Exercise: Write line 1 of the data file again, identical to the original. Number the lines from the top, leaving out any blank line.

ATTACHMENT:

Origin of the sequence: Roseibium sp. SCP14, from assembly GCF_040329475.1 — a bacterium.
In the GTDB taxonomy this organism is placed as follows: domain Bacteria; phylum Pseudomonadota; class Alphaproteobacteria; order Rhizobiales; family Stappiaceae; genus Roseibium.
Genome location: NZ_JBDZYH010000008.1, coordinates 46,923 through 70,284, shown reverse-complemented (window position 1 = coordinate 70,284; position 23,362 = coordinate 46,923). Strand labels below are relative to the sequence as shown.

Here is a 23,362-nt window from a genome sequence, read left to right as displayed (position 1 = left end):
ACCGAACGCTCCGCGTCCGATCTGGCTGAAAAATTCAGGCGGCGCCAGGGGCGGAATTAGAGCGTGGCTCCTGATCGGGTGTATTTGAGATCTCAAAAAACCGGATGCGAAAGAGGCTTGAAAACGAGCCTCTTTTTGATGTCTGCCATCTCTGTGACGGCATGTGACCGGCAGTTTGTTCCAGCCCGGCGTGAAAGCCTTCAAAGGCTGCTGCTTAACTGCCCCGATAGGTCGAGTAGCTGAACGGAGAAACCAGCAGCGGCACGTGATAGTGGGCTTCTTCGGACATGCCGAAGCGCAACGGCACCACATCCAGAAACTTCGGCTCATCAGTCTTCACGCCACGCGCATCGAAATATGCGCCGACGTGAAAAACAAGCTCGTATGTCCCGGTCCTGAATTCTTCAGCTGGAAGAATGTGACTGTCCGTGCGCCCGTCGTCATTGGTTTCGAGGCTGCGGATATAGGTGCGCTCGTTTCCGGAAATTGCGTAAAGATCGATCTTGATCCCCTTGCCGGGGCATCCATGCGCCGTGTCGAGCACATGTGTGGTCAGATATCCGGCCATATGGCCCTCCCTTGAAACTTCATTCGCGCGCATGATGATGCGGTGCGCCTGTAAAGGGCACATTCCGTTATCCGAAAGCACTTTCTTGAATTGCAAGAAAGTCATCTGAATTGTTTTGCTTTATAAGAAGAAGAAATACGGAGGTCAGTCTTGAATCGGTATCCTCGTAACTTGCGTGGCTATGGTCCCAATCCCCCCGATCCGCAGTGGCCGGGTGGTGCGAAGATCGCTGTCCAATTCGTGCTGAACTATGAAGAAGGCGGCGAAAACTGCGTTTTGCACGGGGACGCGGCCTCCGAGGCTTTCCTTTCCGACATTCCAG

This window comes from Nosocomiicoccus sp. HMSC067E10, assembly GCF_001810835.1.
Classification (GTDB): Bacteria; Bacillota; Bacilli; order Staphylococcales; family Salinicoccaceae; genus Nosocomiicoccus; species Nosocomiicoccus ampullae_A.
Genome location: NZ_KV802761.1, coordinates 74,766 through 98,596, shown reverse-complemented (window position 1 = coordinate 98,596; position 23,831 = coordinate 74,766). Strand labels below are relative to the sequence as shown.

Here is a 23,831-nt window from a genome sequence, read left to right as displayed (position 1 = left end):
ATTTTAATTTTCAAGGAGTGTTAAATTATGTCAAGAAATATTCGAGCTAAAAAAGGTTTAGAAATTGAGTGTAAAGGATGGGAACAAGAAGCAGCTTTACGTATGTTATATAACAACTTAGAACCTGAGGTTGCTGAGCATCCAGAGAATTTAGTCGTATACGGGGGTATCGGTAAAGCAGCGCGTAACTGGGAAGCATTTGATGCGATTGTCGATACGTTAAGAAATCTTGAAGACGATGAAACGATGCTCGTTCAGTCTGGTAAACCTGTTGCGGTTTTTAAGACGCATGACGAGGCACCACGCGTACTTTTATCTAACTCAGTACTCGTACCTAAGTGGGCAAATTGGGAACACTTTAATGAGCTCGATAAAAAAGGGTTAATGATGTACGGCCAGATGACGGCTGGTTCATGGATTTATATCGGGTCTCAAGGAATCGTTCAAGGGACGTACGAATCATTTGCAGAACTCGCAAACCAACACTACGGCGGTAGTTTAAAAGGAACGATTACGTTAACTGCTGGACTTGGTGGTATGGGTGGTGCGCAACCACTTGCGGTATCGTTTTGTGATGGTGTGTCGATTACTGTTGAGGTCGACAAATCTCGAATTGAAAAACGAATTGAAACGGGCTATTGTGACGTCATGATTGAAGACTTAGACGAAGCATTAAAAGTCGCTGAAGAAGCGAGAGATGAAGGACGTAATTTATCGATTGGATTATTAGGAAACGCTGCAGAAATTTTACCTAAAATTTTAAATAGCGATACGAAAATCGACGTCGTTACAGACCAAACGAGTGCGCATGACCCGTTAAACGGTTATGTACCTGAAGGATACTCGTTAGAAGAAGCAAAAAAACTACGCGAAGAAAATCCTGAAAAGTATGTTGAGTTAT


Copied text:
Origin of the sequence: Roseibium sp. SCP14, from assembly GCF_040329475.1 — a bacterium.